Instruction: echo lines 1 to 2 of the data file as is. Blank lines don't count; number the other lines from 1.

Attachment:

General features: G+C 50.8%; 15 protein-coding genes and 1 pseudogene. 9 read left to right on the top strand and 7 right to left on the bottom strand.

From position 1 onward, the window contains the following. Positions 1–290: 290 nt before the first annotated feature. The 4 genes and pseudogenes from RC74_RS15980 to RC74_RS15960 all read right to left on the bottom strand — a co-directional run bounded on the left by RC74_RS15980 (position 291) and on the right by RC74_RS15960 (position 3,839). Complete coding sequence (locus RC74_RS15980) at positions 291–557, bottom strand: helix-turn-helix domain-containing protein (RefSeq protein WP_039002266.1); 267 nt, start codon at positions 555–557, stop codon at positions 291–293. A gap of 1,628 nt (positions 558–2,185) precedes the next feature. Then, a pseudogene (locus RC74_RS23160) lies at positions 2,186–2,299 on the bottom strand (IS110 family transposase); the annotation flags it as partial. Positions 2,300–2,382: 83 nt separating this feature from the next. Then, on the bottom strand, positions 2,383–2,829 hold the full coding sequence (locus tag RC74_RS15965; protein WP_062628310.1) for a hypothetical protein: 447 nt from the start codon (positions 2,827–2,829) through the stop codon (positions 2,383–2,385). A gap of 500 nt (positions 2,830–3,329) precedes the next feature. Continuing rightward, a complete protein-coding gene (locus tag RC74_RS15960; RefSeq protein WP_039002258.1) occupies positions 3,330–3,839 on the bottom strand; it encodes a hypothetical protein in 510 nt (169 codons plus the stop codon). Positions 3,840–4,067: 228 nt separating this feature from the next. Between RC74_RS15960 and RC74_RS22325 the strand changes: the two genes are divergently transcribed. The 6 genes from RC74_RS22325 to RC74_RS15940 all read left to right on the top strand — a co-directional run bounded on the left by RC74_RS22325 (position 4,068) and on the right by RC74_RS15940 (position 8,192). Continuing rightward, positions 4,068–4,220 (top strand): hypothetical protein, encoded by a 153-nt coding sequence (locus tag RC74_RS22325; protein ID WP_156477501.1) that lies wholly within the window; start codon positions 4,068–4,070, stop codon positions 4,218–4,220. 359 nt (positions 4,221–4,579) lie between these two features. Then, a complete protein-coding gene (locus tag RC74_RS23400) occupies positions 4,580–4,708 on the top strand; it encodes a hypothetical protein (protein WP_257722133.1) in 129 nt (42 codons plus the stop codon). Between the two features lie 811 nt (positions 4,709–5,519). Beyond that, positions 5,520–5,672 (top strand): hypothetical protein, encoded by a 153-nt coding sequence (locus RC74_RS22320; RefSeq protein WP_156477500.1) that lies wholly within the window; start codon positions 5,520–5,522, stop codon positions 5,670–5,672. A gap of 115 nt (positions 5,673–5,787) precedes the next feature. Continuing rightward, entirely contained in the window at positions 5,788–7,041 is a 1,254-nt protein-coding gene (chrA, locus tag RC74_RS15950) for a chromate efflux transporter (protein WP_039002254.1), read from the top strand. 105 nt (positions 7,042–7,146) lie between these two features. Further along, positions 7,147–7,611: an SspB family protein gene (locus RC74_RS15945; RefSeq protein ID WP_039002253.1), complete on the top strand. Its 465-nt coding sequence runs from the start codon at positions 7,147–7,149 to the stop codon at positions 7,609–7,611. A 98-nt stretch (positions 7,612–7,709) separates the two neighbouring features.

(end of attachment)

General features: G+C 50.8%; 15 protein-coding genes and 1 pseudogene. 9 read left to right on the top strand and 7 right to left on the bottom strand.

From position 1 onward, the window contains the following. Positions 1–290: 290 nt before the first annotated feature. The 4 genes and pseudogenes from RC74_RS15980 to RC74_RS15960 all read right to left on the bottom strand — a co-directional run bounded on the left by RC74_RS15980 (position 291) and on the right by RC74_RS15960 (position 3,839). Complete coding sequence (locus RC74_RS15980) at positions 291–557, bottom strand: helix-turn-helix domain-containing protein (RefSeq protein WP_039002266.1); 267 nt, start codon at positions 555–557, stop codon at positions 291–293. A gap of 1,628 nt (positions 558–2,185) precedes the next feature. Then, a pseudogene (locus RC74_RS23160) lies at positions 2,186–2,299 on the bottom strand (IS110 family transposase); the annotation flags it as partial. Positions 2,300–2,382: 83 nt separating this feature from the next. Then, on the bottom strand, positions 2,383–2,829 hold the full coding sequence (locus tag RC74_RS15965; protein WP_062628310.1) for a hypothetical protein: 447 nt from the start codon (positions 2,827–2,829) through the stop codon (positions 2,383–2,385). A gap of 500 nt (positions 2,830–3,329) precedes the next feature. Continuing rightward, a complete protein-coding gene (locus tag RC74_RS15960; RefSeq protein WP_039002258.1) occupies positions 3,330–3,839 on the bottom strand; it encodes a hypothetical protein in 510 nt (169 codons plus the stop codon). Positions 3,840–4,067: 228 nt separating this feature from the next. Between RC74_RS15960 and RC74_RS22325 the strand changes: the two genes are divergently transcribed. The 6 genes from RC74_RS22325 to RC74_RS15940 all read left to right on the top strand — a co-directional run bounded on the left by RC74_RS22325 (position 4,068) and on the right by RC74_RS15940 (position 8,192). Continuing rightward, positions 4,068–4,220 (top strand): hypothetical protein, encoded by a 153-nt coding sequence (locus tag RC74_RS22325; protein ID WP_156477501.1) that lies wholly within the window; start codon positions 4,068–4,070, stop codon positions 4,218–4,220. 359 nt (positions 4,221–4,579) lie between these two features. Then, a complete protein-coding gene (locus tag RC74_RS23400) occupies positions 4,580–4,708 on the top strand; it encodes a hypothetical protein (protein WP_257722133.1) in 129 nt (42 codons plus the stop codon). Between the two features lie 811 nt (positions 4,709–5,519). Beyond that, positions 5,520–5,672 (top strand): hypothetical protein, encoded by a 153-nt coding sequence (locus RC74_RS22320; RefSeq protein WP_156477500.1) that lies wholly within the window; start codon positions 5,520–5,522, stop codon positions 5,670–5,672. A gap of 115 nt (positions 5,673–5,787) precedes the next feature. Continuing rightward, entirely contained in the window at positions 5,788–7,041 is a 1,254-nt protein-coding gene (chrA, locus tag RC74_RS15950) for a chromate efflux transporter (protein WP_039002254.1), read from the top strand. 105 nt (positions 7,042–7,146) lie between these two features. Further along, positions 7,147–7,611: an SspB family protein gene (locus RC74_RS15945; RefSeq protein ID WP_039002253.1), complete on the top strand. Its 465-nt coding sequence runs from the start codon at positions 7,147–7,149 to the stop codon at positions 7,609–7,611. A 98-nt stretch (positions 7,612–7,709) separates the two neighbouring features.